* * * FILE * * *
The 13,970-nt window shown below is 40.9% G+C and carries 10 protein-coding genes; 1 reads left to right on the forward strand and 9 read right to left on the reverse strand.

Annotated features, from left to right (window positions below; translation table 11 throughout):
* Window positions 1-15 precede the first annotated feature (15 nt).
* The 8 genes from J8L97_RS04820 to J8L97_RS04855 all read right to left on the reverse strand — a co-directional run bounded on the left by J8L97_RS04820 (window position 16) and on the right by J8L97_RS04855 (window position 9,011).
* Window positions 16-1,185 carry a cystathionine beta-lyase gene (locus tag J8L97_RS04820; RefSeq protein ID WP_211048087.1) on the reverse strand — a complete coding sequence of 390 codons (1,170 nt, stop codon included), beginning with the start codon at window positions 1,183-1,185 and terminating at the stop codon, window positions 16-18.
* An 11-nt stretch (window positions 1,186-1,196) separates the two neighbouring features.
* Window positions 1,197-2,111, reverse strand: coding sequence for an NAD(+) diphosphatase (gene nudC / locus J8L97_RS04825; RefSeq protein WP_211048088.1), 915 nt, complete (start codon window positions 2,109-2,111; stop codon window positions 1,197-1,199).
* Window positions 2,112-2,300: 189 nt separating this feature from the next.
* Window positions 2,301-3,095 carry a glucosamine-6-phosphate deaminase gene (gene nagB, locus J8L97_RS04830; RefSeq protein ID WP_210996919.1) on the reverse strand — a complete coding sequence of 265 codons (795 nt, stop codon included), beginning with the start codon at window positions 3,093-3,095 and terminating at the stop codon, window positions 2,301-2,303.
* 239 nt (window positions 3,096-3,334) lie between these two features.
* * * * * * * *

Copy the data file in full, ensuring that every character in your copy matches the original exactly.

The 13,970-nt window shown below is 40.9% G+C and carries 10 protein-coding genes; 1 reads left to right on the forward strand and 9 read right to left on the reverse strand.

Annotated features, from left to right (window positions below; translation table 11 throughout):
* Window positions 1-15 precede the first annotated feature (15 nt).
* The 8 genes from J8L97_RS04820 to J8L97_RS04855 all read right to left on the reverse strand — a co-directional run bounded on the left by J8L97_RS04820 (window position 16) and on the right by J8L97_RS04855 (window position 9,011).
* Window positions 16-1,185 carry a cystathionine beta-lyase gene (locus tag J8L97_RS04820; RefSeq protein ID WP_211048087.1) on the reverse strand — a complete coding sequence of 390 codons (1,170 nt, stop codon included), beginning with the start codon at window positions 1,183-1,185 and terminating at the stop codon, window positions 16-18.
* An 11-nt stretch (window positions 1,186-1,196) separates the two neighbouring features.
* Window positions 1,197-2,111, reverse strand: coding sequence for an NAD(+) diphosphatase (gene nudC / locus J8L97_RS04825; RefSeq protein WP_211048088.1), 915 nt, complete (start codon window positions 2,109-2,111; stop codon window positions 1,197-1,199).
* Window positions 2,112-2,300: 189 nt separating this feature from the next.
* Window positions 2,301-3,095 carry a glucosamine-6-phosphate deaminase gene (gene nagB, locus J8L97_RS04830; RefSeq protein ID WP_210996919.1) on the reverse strand — a complete coding sequence of 265 codons (795 nt, stop codon included), beginning with the start codon at window positions 3,093-3,095 and terminating at the stop codon, window positions 2,301-2,303.
* 239 nt (window positions 3,096-3,334) lie between these two features.